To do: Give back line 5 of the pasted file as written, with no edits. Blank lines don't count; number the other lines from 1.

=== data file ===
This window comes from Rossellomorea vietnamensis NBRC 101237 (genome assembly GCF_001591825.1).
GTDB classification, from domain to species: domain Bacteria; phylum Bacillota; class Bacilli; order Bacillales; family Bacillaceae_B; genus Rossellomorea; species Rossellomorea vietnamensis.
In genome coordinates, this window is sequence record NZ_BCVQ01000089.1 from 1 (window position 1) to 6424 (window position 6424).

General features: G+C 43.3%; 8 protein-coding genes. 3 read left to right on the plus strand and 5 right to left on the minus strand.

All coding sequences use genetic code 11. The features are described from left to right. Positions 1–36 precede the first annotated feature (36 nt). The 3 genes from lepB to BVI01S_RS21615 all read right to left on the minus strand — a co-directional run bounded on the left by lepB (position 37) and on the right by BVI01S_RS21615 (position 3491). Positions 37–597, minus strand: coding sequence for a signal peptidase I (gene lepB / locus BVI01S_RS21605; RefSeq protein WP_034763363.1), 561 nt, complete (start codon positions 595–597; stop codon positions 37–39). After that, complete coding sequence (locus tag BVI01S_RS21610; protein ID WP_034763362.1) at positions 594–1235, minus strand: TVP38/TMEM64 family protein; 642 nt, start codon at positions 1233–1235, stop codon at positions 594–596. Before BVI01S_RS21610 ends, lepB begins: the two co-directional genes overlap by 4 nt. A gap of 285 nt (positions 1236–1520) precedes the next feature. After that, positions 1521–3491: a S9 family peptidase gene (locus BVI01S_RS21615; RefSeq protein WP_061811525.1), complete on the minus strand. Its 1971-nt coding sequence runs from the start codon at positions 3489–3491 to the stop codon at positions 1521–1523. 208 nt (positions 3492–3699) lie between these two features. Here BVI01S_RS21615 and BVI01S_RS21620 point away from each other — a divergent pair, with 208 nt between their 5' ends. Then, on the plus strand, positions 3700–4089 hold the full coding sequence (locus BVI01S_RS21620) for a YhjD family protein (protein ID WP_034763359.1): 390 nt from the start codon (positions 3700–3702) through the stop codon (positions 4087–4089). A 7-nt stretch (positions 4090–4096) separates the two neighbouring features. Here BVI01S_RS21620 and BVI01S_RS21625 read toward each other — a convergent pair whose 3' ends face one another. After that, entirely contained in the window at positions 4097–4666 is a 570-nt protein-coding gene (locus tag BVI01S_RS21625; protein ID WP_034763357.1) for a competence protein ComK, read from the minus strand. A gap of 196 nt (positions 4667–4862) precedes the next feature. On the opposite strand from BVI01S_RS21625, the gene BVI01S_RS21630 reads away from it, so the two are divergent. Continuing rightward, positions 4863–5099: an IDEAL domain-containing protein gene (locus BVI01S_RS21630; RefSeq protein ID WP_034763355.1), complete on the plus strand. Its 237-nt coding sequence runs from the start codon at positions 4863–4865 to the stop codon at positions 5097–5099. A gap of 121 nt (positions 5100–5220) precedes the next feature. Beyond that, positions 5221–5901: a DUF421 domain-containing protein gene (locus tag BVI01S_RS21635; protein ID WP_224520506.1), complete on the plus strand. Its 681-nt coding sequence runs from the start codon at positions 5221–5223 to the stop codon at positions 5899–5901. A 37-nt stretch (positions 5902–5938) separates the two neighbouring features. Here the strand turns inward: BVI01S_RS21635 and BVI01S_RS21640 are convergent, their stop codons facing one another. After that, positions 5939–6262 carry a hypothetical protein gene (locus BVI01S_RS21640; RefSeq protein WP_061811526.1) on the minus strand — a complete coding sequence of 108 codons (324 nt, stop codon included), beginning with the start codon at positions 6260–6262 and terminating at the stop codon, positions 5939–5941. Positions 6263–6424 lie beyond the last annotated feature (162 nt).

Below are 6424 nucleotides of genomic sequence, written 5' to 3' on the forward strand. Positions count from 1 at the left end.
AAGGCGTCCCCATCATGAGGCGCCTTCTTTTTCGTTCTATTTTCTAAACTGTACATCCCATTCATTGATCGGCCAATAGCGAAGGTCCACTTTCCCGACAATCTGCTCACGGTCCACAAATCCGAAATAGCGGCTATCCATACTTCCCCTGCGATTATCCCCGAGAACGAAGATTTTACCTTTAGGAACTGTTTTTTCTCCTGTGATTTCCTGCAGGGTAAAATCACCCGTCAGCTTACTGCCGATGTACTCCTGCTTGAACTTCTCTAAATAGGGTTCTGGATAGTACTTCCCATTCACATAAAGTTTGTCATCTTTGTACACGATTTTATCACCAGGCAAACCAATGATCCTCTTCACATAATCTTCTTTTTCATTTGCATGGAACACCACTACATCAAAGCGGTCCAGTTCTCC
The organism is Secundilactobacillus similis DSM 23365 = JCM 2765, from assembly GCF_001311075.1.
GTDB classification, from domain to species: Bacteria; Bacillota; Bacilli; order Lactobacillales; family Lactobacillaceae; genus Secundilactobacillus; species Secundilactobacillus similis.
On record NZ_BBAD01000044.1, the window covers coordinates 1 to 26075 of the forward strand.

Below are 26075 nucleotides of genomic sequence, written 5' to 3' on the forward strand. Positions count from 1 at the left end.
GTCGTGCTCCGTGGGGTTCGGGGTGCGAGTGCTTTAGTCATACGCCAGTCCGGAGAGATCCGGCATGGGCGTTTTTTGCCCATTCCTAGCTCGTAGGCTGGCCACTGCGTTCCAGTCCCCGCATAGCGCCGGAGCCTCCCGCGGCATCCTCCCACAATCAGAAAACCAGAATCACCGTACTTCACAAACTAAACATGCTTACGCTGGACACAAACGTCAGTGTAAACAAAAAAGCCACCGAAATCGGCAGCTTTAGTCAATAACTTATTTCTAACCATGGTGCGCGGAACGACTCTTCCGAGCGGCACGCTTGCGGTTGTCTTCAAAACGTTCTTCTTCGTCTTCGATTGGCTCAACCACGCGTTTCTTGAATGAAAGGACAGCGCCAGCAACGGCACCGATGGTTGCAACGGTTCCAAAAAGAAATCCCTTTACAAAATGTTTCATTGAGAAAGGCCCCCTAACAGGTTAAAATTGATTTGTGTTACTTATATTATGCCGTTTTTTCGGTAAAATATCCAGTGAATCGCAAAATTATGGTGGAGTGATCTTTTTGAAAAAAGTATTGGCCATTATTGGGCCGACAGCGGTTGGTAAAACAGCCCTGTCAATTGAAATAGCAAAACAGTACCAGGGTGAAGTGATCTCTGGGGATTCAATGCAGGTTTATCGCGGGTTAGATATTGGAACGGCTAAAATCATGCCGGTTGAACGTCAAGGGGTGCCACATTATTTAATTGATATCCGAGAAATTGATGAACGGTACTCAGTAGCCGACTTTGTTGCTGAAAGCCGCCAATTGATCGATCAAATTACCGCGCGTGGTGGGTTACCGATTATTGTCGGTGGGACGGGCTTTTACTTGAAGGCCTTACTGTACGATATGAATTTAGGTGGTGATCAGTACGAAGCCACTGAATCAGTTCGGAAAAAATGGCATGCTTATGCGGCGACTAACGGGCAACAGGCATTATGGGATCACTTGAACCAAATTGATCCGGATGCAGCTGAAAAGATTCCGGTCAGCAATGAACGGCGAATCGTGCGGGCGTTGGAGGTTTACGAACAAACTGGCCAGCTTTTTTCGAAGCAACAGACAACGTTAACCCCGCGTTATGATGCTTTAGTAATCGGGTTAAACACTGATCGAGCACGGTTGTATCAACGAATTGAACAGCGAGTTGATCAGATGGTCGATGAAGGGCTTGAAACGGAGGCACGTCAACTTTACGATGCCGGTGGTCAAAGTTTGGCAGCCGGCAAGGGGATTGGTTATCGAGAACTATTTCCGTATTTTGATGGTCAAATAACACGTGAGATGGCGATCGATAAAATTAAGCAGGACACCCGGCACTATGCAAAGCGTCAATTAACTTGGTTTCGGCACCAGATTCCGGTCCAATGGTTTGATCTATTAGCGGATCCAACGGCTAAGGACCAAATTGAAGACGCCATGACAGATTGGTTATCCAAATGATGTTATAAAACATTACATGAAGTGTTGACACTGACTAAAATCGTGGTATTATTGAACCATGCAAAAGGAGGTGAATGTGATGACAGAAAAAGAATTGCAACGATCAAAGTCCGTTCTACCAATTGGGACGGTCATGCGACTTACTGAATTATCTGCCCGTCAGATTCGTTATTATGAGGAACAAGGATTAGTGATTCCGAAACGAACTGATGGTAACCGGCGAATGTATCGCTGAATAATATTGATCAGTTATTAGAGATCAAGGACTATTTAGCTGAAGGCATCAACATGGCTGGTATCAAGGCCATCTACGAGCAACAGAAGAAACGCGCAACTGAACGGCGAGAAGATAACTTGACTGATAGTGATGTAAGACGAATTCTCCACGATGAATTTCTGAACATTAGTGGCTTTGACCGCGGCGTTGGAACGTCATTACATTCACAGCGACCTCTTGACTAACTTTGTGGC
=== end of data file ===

All coding sequences use genetic code 11. The features are described from left to right. Positions 1–36 precede the first annotated feature (36 nt). The 3 genes from lepB to BVI01S_RS21615 all read right to left on the minus strand — a co-directional run bounded on the left by lepB (position 37) and on the right by BVI01S_RS21615 (position 3491). Positions 37–597, minus strand: coding sequence for a signal peptidase I (gene lepB / locus BVI01S_RS21605; RefSeq protein WP_034763363.1), 561 nt, complete (start codon positions 595–597; stop codon positions 37–39). After that, complete coding sequence (locus tag BVI01S_RS21610; protein ID WP_034763362.1) at positions 594–1235, minus strand: TVP38/TMEM64 family protein; 642 nt, start codon at positions 1233–1235, stop codon at positions 594–596. Before BVI01S_RS21610 ends, lepB begins: the two co-directional genes overlap by 4 nt. A gap of 285 nt (positions 1236–1520) precedes the next feature. After that, positions 1521–3491: a S9 family peptidase gene (locus BVI01S_RS21615; RefSeq protein WP_061811525.1), complete on the minus strand. Its 1971-nt coding sequence runs from the start codon at positions 3489–3491 to the stop codon at positions 1521–1523. 208 nt (positions 3492–3699) lie between these two features. Here BVI01S_RS21615 and BVI01S_RS21620 point away from each other — a divergent pair, with 208 nt between their 5' ends. Then, on the plus strand, positions 3700–4089 hold the full coding sequence (locus BVI01S_RS21620) for a YhjD family protein (protein ID WP_034763359.1): 390 nt from the start codon (positions 3700–3702) through the stop codon (positions 4087–4089). A 7-nt stretch (positions 4090–4096) separates the two neighbouring features. Here BVI01S_RS21620 and BVI01S_RS21625 read toward each other — a convergent pair whose 3' ends face one another. After that, entirely contained in the window at positions 4097–4666 is a 570-nt protein-coding gene (locus tag BVI01S_RS21625; protein ID WP_034763357.1) for a competence protein ComK, read from the minus strand. A gap of 196 nt (positions 4667–4862) precedes the next feature. On the opposite strand from BVI01S_RS21625, the gene BVI01S_RS21630 reads away from it, so the two are divergent. Continuing rightward, positions 4863–5099: an IDEAL domain-containing protein gene (locus BVI01S_RS21630; RefSeq protein ID WP_034763355.1), complete on the plus strand. Its 237-nt coding sequence runs from the start codon at positions 4863–4865 to the stop codon at positions 5097–5099. A gap of 121 nt (positions 5100–5220) precedes the next feature. Beyond that, positions 5221–5901: a DUF421 domain-containing protein gene (locus tag BVI01S_RS21635; protein ID WP_224520506.1), complete on the plus strand. Its 681-nt coding sequence runs from the start codon at positions 5221–5223 to the stop codon at positions 5899–5901. A 37-nt stretch (positions 5902–5938) separates the two neighbouring features. Here the strand turns inward: BVI01S_RS21635 and BVI01S_RS21640 are convergent, their stop codons facing one another. After that, positions 5939–6262 carry a hypothetical protein gene (locus BVI01S_RS21640; RefSeq protein WP_061811526.1) on the minus strand — a complete coding sequence of 108 codons (324 nt, stop codon included), beginning with the start codon at positions 6260–6262 and terminating at the stop codon, positions 5939–5941. Positions 6263–6424 lie beyond the last annotated feature (162 nt).